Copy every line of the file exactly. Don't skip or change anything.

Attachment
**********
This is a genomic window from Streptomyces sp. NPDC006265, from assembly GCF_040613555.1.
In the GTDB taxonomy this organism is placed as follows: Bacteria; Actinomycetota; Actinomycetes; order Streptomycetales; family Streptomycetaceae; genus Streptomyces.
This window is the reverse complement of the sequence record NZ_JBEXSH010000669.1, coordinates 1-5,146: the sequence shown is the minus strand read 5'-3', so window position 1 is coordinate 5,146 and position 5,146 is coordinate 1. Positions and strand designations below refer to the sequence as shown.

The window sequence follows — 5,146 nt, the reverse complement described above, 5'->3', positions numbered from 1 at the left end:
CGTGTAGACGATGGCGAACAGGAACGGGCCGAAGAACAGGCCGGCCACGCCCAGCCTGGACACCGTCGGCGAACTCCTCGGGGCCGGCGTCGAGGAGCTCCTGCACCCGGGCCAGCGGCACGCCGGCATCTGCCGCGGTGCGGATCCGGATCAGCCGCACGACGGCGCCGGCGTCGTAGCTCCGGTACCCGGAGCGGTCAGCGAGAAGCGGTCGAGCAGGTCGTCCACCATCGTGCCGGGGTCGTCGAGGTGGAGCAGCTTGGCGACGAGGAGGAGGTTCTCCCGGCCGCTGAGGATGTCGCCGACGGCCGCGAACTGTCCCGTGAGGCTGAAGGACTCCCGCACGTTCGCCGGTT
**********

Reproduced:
This is a genomic window from Streptomyces sp. NPDC006265, from assembly GCF_040613555.1.
In the GTDB taxonomy this organism is placed as follows: Bacteria; Actinomycetota; Actinomycetes; order Streptomycetales; family Streptomycetaceae; genus Streptomyces.
This window is the reverse complement of the sequence record NZ_JBEXSH010000669.1, coordinates 1-5,146: the sequence shown is the minus strand read 5'-3', so window position 1 is coordinate 5,146 and position 5,146 is coordinate 1. Positions and strand designations below refer to the sequence as shown.

The window sequence follows — 5,146 nt, the reverse complement described above, 5'->3', positions numbered from 1 at the left end:
CGTGTAGACGATGGCGAACAGGAACGGGCCGAAGAACAGGCCGGCCACGCCCAGCCTGGACACCGTCGGCGAACTCCTCGGGGCCGGCGTCGAGGAGCTCCTGCACCCGGGCCAGCGGCACGCCGGCATCTGCCGCGGTGCGGATCCGGATCAGCCGCACGACGGCGCCGGCGTCGTAGCTCCGGTACCCGGAGCGGTCAGCGAGAAGCGGTCGAGCAGGTCGTCCACCATCGTGCCGGGGTCGTCGAGGTGGAGCAGCTTGGCGACGAGGAGGAGGTTCTCCCGGCCGCTGAGGATGTCGCCGACGGCCGCGAACTGTCCCGTGAGGCTGAAGGACTCCCGCACGTTCGCCGGTT